Soviet War Memorial (Vienna)
||The neutrality of this article is disputed. (October 2011)|
|Soviet War Memorial (Schwarzenbergplatz, Vienna)|
Soviet War Memorial in Vienna, Austria
|For Soviet war dead of the Vienna Offensive|
|Unveiled||August 19, 1945|
|Designed by||S.G. Yakovlev|
|Eternal Hail to the heroes of the Red Army who fell in battle against the German fascist invaders for the freedom and Independence of the peoples of Europe.|
The Soviet War Memorial in Vienna, more formally known as the Heldendenkmal der Roten Armee (English: Heroes' Monument of the Red Army) is located at Vienna's Schwarzenbergplatz. The semi-circular white marble colonnade partially enclosing a twelve-metre figure of a Red Army Soldier was unveiled in 1945. The Heroes' Monument of the Red Army in Vienna was built to commemorate 17,000 Soviet soldiers who fell in the Battle for Vienna of World War II.
Near the end of World War II, Soviet forces of the 3rd Ukrainian Front were ordered by Joseph Stalin to capture Vienna, both for strategic military purposes and for use as a post-war bargaining chip with the Allies. After intense urban fighting, Vienna finally fell firmly into Soviet hands on April 14, 1945.
 Construction details and Austrian perception
The creation of an Allied Commission for Austria was envisaged by Allied leaders at the various sessions of the European Advisory Commission and established by the Agreement on control machinery in Austria in London on July 4, 1945. The agreement mandated the creation of four occupation zones (American, British, French and Soviet) in Vienna, similar to Berlin. Perhaps not coincidentally, although several sites were considered for the Soviet memorial, ultimately a prominent location in the 3rd district near the Palais Schwarzenberg was chosen, imposingly within sight of the location used by the four allies to govern Vienna. German prisoners of war and Austrian construction workers were used to build the 3,000-square-foot (280 m2) site.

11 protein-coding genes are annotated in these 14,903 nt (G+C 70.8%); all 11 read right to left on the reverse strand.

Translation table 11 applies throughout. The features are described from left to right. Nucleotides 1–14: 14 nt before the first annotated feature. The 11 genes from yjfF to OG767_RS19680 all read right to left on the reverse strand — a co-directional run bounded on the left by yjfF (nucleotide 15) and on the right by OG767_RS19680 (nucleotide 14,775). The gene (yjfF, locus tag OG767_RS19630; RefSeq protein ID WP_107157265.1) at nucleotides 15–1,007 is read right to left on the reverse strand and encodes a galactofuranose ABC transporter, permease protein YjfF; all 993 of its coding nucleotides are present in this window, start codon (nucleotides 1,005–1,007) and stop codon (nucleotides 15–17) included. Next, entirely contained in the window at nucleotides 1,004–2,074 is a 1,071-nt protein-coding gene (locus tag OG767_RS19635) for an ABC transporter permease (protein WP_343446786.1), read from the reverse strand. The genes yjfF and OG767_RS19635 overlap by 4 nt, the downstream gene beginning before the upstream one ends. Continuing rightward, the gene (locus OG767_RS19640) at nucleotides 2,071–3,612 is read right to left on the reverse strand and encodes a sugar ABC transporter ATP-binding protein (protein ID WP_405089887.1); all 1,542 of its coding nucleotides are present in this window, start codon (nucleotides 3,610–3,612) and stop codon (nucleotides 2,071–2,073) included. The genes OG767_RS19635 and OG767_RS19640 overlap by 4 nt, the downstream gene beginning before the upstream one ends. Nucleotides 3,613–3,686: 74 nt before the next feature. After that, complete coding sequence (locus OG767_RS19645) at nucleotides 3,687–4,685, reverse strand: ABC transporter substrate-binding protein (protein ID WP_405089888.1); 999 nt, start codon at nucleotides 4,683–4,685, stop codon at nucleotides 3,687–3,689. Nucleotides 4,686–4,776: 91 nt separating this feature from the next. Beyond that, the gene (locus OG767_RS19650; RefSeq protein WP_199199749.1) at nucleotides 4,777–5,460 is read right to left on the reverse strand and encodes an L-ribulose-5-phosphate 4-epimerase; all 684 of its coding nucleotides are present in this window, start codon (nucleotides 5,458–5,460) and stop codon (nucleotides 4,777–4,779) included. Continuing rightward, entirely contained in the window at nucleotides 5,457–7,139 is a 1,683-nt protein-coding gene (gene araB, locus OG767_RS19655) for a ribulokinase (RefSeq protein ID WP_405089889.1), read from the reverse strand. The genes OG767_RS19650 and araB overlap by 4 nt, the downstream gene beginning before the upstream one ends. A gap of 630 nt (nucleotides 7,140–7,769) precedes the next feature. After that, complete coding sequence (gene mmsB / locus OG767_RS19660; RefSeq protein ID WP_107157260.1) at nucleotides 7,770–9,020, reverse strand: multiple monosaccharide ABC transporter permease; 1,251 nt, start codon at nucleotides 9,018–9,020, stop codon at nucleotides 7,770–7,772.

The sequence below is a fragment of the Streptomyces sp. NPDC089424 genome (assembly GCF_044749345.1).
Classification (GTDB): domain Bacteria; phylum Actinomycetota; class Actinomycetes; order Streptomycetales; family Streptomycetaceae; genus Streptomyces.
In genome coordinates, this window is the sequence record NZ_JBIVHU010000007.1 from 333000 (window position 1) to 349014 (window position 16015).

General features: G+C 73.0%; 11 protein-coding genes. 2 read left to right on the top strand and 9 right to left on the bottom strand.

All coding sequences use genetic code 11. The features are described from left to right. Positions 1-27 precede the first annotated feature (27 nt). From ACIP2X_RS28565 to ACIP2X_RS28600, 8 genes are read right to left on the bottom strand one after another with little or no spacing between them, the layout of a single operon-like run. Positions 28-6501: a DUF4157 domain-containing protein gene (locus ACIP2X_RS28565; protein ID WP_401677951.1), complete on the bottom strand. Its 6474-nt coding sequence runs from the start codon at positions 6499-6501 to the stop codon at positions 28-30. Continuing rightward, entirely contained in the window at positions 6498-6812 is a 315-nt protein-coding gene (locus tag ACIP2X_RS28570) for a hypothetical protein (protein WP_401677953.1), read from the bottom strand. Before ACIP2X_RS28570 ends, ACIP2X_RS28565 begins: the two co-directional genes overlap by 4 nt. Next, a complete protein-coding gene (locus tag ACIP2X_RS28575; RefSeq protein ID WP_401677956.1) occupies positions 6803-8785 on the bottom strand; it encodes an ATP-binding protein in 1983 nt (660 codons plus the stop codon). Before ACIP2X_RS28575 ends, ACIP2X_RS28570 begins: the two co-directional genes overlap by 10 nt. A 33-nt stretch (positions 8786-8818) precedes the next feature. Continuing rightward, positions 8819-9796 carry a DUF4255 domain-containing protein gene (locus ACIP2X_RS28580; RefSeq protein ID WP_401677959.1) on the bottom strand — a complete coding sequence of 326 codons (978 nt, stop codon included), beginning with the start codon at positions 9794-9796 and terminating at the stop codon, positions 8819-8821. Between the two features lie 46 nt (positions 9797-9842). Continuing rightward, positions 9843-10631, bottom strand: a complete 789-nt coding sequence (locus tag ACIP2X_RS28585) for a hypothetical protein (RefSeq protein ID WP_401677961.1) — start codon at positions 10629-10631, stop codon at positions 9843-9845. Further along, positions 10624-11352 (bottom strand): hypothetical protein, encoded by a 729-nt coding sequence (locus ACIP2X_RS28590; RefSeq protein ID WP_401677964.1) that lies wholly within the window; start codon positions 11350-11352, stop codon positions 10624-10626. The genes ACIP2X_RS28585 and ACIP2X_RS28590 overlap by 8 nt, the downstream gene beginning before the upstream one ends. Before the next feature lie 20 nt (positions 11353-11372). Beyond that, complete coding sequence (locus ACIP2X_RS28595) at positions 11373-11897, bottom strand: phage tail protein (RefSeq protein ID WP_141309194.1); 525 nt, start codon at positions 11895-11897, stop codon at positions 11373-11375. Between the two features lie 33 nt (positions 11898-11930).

The memorial includes a triumphal arch and is dominated by the figure of a soldier with a Shpagin submachine gun on his chest. The soldier wears a golden helmet and holds a Soviet flag and a golden Soviet coat of arms. The Heldendenkmal der Roten Armee has generally been an unpopular reminder for Viennese of the painful Soviet occupation in the weeks following the war, often referred to with derisive names including “Looter’s Memorial” and “Memorial to the Unknown Rapist”. Russian President Vladimir Putin visited the memorial in 2007 to lay flowers and specifically give thanks to Austria for not demolishing it. The city paid to refurbish the memorial, despite objections from certain members of the local press.
 Stone tablet text
The text of the stone tablet in front of the monument begins:
Monument to the soldiers of the Soviet Army, which for the liberation of Austria from fascism have fallen....
 See also
- Soviet War Memorial (Treptower Park)
- Soviet War Memorial (Tiergarten)
- Soviet War Memorial (Schönholzer Heide)
- The Motherland Calls
- Memorial to the Murdered Jews of Europe
- (German) Heldendenkmal der Roten Armee, www.nachkriegsjustiz.ag, Retrieved April 3, 2011.
- Chernov, Sergey,Austrian Capital Preserves Imperial Ambience, The St. Petersburg Times, January 26, 2010, Retrieved April 3, 2011.
- Glantz, David, The Soviet-German War 1941-1945 Clemson University, October 11, 2001. Retrieved April 2, 2011.
- Grew, Joseph C., Foreign Relations of the United States, 1945, vol. III, May 7, 1945. pp. 116-117
- Czeike, Felix, Historisches Lexikon Wien, Band 5, Kremayr & Scheriau, Wien 1997, ISBN 3-218-00547-7, page 311.
- (German) Putin verabschiedet sich, DiePresse.com, May 24, 2007, Retrieved April 3, 2011.
- (German)3D-Vermessung des Heldendenkmals der Roten Armee, www.netzundplan.at, (refurbishment contractor), Retrieved April 3, 2011.
- (German)Mädchenmord und Attentate,Öffentliche Sicherheit, January–February 2006, Retrieved April 3, 2011.
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